Happy Holidays: Mom Anita

Listen To The Audio Recording Of This Message

Hi!  I am the proud mother of a wonderful GLBTQ son.  He has known who he is since he was 2 years old, we just didn’t understand what that was until he was in a GLBTQ support group in 10th grade, and figured out he’s transgender.  He has had my full love, acceptance and support this entire time, and later on, his stepfather’s.  I also have a long list of “bonus children,” other GLBTQ friends of my son’s who appreciate that I understand and love them for ALL OF who they are.

I jumped at the chance to do this project because I want you to know that I understand how difficult life can be with parents who have religious objections, who think you’re too young to know, who think you’re just a victim of bad influence by others, or any other reason to justify not accepting who you truly are.  I’m personally and sincerely sorry that you do not have the kind of support that my husband and I have always shown my son.  YOU DESERVE EVERY BIT OF IT!  You have MY full support and acceptance because I know that who you are is valuable and worthy.  You are important, who you are is important, your just being here makes a difference, and I would be honored if you would accept *my* support. 

I would love to be your Holiday Mom.  I would love for you to think of me during the holidays and beyond as someone who is committed to, and working for, a world where who you are is honored and celebrated every bit as much as non-LGBTQ-ers.  Where you can express your true self in public, either when alone or with someone you love, without having to worry about ugly looks or even the threat of physical violence.  Where through your courageous example, the rest of the world learns that we are all on a continuum of sexual identity, and one of gender identity, and that pigeonholing and judging people not only doesn’t serve anyone, but hurts everyone.

I accept you.  I honor you.  I respect you.  I support you in the battles you fight every day.

Your Holiday Mom Anita

 

 

 

38 comments

  1. Margaret says:

    I’m a mom and I love my children as they are, for who they are. And I would be honored to call you my own.

    My children would say I don’t totally understand. Fair enough.

    But I understand that love is the most important gift you can give a child, a friend, or yourself.

    And love is unconditional.

    Looking at the posts, there seems to be a lot of love out there for you, Children.

    Bask in it and know that you are beautiful and wonderful and loved.

  2. Martin Bergmann says:

    Dearest Anita,

    I want to thank you for Your beautiful website. I am a 25 yrs old FTM man and I’ve came out to my family in summer. Unfortunately, my parents didnt support me and they told me that if I want to start taking hormones, I have to move out of my home (i lived with them because I was studying for my master’s), because they don’t want to look at me.
    I packed one suitcase and left 3 days after. I stayed at the worst hotels in the capital, then found myself a room to rent. I wanted to stay in school, but I couldn’t afford the studies anymore.
    Thanks to one my wonderful friend I was able to leave my home country (the Czech Republic) and move to the Netherlands, where I hope I can find more tolerance.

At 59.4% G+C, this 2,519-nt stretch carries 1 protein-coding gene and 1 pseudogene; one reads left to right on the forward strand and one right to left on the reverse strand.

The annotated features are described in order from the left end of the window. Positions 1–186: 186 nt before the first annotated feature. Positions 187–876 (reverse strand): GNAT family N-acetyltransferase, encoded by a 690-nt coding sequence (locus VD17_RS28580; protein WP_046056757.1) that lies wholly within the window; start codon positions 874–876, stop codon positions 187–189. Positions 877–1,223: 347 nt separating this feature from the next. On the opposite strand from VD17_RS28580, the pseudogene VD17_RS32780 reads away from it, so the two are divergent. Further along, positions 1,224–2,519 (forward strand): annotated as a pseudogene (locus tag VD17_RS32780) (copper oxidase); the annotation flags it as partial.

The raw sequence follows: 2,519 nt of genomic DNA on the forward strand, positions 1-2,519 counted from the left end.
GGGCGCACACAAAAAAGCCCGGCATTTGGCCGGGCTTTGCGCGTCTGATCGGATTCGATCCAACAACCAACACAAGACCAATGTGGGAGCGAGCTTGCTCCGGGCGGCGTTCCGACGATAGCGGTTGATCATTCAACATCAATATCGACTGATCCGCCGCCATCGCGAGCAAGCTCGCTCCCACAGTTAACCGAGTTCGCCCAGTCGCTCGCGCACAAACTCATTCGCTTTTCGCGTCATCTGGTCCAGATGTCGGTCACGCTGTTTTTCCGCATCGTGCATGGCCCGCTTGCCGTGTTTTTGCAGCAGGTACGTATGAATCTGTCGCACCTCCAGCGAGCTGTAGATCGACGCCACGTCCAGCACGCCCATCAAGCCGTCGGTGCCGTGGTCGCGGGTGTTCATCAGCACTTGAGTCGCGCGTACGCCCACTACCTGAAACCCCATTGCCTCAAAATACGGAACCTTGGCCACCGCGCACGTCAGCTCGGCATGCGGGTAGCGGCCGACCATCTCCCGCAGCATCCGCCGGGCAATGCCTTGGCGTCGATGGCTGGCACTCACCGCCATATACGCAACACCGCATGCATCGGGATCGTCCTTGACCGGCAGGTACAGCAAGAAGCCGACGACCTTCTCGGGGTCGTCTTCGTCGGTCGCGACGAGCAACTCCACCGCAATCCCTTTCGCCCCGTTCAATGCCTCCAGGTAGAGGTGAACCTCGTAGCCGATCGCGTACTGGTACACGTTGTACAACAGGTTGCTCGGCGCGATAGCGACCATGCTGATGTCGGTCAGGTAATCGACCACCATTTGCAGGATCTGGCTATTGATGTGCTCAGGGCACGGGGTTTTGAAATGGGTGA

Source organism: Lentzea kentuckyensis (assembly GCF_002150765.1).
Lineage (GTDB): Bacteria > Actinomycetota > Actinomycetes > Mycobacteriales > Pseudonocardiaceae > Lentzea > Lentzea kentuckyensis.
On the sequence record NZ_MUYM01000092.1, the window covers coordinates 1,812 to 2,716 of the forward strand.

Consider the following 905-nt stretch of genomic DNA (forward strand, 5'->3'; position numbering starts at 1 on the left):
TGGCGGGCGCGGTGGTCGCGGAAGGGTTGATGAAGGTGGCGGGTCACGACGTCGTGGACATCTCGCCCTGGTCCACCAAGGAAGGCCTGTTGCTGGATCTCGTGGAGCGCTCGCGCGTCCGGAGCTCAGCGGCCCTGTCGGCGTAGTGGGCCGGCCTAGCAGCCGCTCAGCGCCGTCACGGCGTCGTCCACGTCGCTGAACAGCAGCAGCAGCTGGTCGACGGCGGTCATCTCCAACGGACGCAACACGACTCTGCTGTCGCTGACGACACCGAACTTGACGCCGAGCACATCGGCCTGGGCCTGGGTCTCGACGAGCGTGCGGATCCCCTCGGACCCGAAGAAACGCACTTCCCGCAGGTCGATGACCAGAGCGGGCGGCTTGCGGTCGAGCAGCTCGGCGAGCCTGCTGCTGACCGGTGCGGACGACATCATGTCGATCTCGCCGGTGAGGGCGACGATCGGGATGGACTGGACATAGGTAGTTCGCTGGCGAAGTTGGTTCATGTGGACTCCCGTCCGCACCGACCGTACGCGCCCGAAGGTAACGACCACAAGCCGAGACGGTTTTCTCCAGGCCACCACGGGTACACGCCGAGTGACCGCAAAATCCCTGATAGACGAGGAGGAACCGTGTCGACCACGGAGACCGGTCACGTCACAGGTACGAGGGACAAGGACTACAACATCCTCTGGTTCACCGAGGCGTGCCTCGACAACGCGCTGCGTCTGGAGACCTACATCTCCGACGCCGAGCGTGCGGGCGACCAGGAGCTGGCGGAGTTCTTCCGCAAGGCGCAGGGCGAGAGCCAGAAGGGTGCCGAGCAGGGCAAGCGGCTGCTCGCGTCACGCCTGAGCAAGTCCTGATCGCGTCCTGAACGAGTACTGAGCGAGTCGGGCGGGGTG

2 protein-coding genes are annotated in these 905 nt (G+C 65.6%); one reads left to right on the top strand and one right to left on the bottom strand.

Now, it’s the holidays and I’m in a foreign country, struggling with money (I make some money as a writer and I’m living off my last savings) and spending Christmas and New Years Eve without my family for the 1st time ever. I worry a lot about my future, about my family, about money, I hear my mother’s words in my head when she yelled at me that nobody will ever love me and I’m destroying my life and I will be unhappy for the rest of my life… and I’m so afraid she was right. I miss my mother a lot, especially during the holidays, and I call her regularly (although it hurts to hear her talking to me using the female gender and my ex name I don’t even officialy have anymore) and I even invited her over… She told me she doesnt want to see me.
    Lately, I started thinking about just giving up… I feel so weak.

    Your website gave me hope. Cheered me up, while I’m alone in my room and listening to the fireworks outside. Thank you for your support and for all you do. Thank you so much. <3
    Have a wonderful year 2015.

    Love,

    Martin

    P.S.: Your son is so incredibly lucky!

    • Eline says:

      Hello! I’m not a mom nor am I a transgirl, but I am dutch. If you need any help adapting (or just someone to talk to), please don’t hesitate to ask me for help. I’ll be glad to help someone as strong as you.
      X Eline

  3. Angelique berrette says:

    Hi Anita, I’ve just found out about this, and it makes my heart swell knowing that there are definitely some moms out there that will give LGBT etc. people support when their family wont. I’m still trying to figure out myself, so it’s nice to hear about other people!

  4. Raven or Xodus says:

    YhaThank you so much, ‘momma’ Anita. I came our as transgender to my family because I thought I was a boy….and all of them laughed and refused to use my pronouns…or even gender neutral ones. My mother refused to acknowledge my coming out….so I shoved my self back in the closet. Then I did some reading and realized that I’m not transgender, I’m genderfluid. My real family ignores it, and says its just a phase…. I came out when I was 7. Its been 11 years. I doubt its a phase. But thank you for this letter. It meant so much…I broke down crying, hugging my phone because I felt accepted. I felt cared for…thank you again…and thanks any one who supports the right for people to be who they really are. <3